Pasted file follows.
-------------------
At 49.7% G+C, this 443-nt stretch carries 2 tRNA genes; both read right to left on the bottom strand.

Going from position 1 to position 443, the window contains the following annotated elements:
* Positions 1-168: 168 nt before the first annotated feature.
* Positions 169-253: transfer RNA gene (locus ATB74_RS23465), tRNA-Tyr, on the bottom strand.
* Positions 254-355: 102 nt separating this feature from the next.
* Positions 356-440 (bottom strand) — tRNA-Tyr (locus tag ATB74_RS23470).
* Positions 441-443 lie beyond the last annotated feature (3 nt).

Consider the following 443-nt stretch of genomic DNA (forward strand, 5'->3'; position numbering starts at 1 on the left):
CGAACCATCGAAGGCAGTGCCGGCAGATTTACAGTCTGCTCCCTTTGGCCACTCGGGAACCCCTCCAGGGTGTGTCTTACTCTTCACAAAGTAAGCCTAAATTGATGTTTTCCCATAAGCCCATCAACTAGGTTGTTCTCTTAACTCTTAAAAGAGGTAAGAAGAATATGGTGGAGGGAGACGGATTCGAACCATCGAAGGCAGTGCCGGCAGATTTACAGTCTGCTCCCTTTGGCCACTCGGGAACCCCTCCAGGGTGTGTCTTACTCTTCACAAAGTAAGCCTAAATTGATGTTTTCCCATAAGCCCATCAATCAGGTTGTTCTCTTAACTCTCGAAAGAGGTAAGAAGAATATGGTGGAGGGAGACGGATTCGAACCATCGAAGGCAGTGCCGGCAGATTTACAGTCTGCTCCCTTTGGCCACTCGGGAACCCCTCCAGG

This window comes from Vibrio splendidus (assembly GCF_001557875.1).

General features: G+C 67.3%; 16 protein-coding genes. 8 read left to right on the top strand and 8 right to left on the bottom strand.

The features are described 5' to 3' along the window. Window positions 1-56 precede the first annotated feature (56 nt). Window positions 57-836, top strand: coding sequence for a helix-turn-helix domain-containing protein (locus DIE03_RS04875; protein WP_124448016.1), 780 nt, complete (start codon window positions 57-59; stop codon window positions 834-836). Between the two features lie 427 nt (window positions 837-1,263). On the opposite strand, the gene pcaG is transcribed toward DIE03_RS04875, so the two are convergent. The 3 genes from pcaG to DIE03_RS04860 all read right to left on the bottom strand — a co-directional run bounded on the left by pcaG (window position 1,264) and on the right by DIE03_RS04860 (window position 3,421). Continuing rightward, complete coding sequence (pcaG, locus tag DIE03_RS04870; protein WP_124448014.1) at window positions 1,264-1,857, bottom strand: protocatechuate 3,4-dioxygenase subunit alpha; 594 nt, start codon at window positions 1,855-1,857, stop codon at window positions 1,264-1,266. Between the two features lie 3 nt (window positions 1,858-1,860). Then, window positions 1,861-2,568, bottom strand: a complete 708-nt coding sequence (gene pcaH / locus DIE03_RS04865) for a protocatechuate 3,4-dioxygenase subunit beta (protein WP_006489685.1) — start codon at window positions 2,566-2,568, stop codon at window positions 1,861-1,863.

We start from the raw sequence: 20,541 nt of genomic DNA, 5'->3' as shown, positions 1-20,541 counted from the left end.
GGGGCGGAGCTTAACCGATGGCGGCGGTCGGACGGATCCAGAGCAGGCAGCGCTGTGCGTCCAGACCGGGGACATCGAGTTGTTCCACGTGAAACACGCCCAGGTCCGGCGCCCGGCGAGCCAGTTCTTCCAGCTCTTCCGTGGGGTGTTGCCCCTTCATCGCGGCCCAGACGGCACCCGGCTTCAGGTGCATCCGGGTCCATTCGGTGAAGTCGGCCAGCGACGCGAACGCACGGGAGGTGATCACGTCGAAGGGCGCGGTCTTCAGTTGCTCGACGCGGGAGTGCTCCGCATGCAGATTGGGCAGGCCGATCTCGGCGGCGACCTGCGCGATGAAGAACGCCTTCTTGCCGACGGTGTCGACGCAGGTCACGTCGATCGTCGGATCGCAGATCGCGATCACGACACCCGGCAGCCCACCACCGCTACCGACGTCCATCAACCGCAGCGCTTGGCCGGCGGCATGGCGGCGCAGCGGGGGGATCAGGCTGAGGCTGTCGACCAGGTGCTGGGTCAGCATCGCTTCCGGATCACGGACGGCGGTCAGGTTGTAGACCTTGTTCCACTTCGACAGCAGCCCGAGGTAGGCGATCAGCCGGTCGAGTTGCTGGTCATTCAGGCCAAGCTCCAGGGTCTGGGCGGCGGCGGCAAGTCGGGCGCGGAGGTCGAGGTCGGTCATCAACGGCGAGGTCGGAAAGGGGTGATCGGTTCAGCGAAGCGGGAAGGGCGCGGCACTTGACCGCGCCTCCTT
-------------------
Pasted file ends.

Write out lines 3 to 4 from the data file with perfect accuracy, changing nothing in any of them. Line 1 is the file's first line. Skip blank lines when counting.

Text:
* Positions 1-168: 168 nt before the first annotated feature.
* Positions 169-253: transfer RNA gene (locus ATB74_RS23465), tRNA-Tyr, on the bottom strand.